Letters

April 27, 2008

Group would like to be consulted

I agree with the concerns that The Sun's Mike Preston expressed in his column Wednesday ["Game must act: Concussions shouting warning to powers that be"]. But I don't understand why he didn't take the time to contact the sport's Baltimore-based national governing body - US Lacrosse - to get our perspective and, more importantly, learn what is being done to address this concern.

Among other things, US Lacrosse is launching a video surveillance study, in partnership with MedStar SportsHealth, to better understand the mechanism of concussion in high school girls and boys lacrosse.

US Lacrosse also has entered into a strategic alliance with ImPACT, one of the world's leading authorities on concussion management and neurocognitive baseline testing, to provide greater resources to the national lacrosse community. And US Lacrosse has established the sport's first standardized education curricula and certification programs for coaches and officials.

I'm sure it can be challenging to bang out a daily column, but it doesn't take much time to pick up the phone to call a definitive resource that happens to be right up the street.

Steve Stenersen

Baltimore Editor's note: The writer is president and chief executive of US Lacrosse.

Much being done to make lacrosse safer

First and foremost, we want to thank Mike Preston for bringing attention to the seriousness of concussions in lacrosse.

We understand his frustrations regarding this issue, but it's important to note that great strides are being made to enhance the game's safety.

US Lacrosse has been working tirelessly to proactively curb the number of injuries in the game, including concussions. US Lacrosse's Sports Science and Safety Committee, in conjunction with MedStar SportsHealth, devotes time, manpower and resources to ensure the safety of all players on the field. Here are just a few recent landmark developments:

In 2007, US Lacrosse and ImPACT launched a formal concussion-management program that offers concussion testing, education, awareness and state-of-the-art standards of care.

In February, the National Operating Committee on Standards for Athletic Equipment awarded a $328,000 grant to study concussions in lacrosse. The grant will support a joint research initiative between MedStar Research Institute, George Mason University, Fairfax County Public Schools and US Lacrosse to study the mechanisms of concussion and the game situations that may result in a concussion within boys and girls high school lacrosse games.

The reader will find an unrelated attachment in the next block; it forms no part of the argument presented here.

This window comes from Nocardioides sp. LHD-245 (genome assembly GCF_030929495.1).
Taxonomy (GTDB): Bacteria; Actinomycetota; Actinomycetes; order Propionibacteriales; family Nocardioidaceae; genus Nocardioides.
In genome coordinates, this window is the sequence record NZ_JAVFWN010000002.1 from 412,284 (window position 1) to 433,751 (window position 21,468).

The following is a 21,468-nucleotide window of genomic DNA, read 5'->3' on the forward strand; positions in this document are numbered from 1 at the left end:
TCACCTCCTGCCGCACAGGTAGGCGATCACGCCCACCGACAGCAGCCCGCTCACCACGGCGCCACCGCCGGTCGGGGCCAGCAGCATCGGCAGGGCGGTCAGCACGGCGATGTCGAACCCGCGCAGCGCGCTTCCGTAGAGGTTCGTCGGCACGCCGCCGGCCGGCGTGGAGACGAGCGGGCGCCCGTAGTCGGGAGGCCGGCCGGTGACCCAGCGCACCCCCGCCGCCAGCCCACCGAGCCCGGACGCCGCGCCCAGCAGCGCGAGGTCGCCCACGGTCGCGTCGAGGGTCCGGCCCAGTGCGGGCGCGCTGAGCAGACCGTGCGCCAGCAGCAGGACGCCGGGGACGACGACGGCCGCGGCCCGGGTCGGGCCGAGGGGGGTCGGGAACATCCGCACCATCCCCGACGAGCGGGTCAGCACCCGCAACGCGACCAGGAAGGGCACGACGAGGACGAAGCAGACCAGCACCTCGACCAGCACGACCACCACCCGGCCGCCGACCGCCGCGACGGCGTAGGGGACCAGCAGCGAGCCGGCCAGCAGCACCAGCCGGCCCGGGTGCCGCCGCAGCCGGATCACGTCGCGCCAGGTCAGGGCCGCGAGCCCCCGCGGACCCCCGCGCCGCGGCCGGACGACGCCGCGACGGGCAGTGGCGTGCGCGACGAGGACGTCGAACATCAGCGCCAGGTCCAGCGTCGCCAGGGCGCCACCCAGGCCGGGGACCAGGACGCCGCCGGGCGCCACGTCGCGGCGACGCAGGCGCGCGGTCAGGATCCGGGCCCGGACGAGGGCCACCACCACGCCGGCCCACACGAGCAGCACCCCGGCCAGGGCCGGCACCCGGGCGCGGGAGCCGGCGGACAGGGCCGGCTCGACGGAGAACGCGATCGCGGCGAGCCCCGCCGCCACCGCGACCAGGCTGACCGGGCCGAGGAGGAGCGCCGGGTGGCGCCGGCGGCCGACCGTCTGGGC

Next season, MedStar will conduct research on injury types and mechanisms in youth lacrosse. The injury surveillance project is the first of its kind.

US Lacrosse offers an extensive education and training program for coaches and officials. Coaches learn how to encourage safe play and implement positive coaching. US Lacrosse works hand-in-hand with the Positive Coaching Alliance to stress the values of the game and sportsmanship. Officials, through the curriculum, learn how to maintain control of the game and enforce safe play.

Dr. Andrew Lincoln and Dr. Richard Hinton

Baltimore Editor's note: Lincoln is director of the Orthopedic and Sports Health Research Program at MedStar Research Institute. Hinton is director of Union Memorial Sports Medicine Fellowship and assistant professor of orthopaedic surgery at Johns Hopkins Medical Institutions.

High school bill seeks inclusion

Milton Kent's April 15 article ["Bill went too far: Competition between disabled, able-bodied bad possibility"] represents a fundamental misunderstanding about the purpose of the measure.

The essence of The Fitness and Athletics Equity for Students with Disabilities Act is inclusion. This bill is about ensuring that schools provide opportunities for students with disabilities to be physically active.

First, it requires that schools provide students with disabilities opportunities to participate in physical education, an essential component of school curriculum that should be available to all students, regardless of disability.

Second, as to interscholastic athletics, this bill is about inclusion and allowing all students the opportunity to compete for a spot on a school team. It does not mandate inclusion of students with disabilities when they are not qualified to compete at a varsity level and, in fact, provides for two situations when inclusion is not required: where it fundamentally alters the sport or where it poses a safety risk.

The bill does require inclusion absent these circumstances, meaning that, for example, an excellent swimmer, who happens to be an amputee, should be allowed to compete for a spot on the varsity swim team.

We have to remember that physical education and interscholastic athletics are educational programs to which all students must have access.

Terri Lakowski

Bethesda Editor's note: The writer is public policy director of the Women's Sports Foundation.

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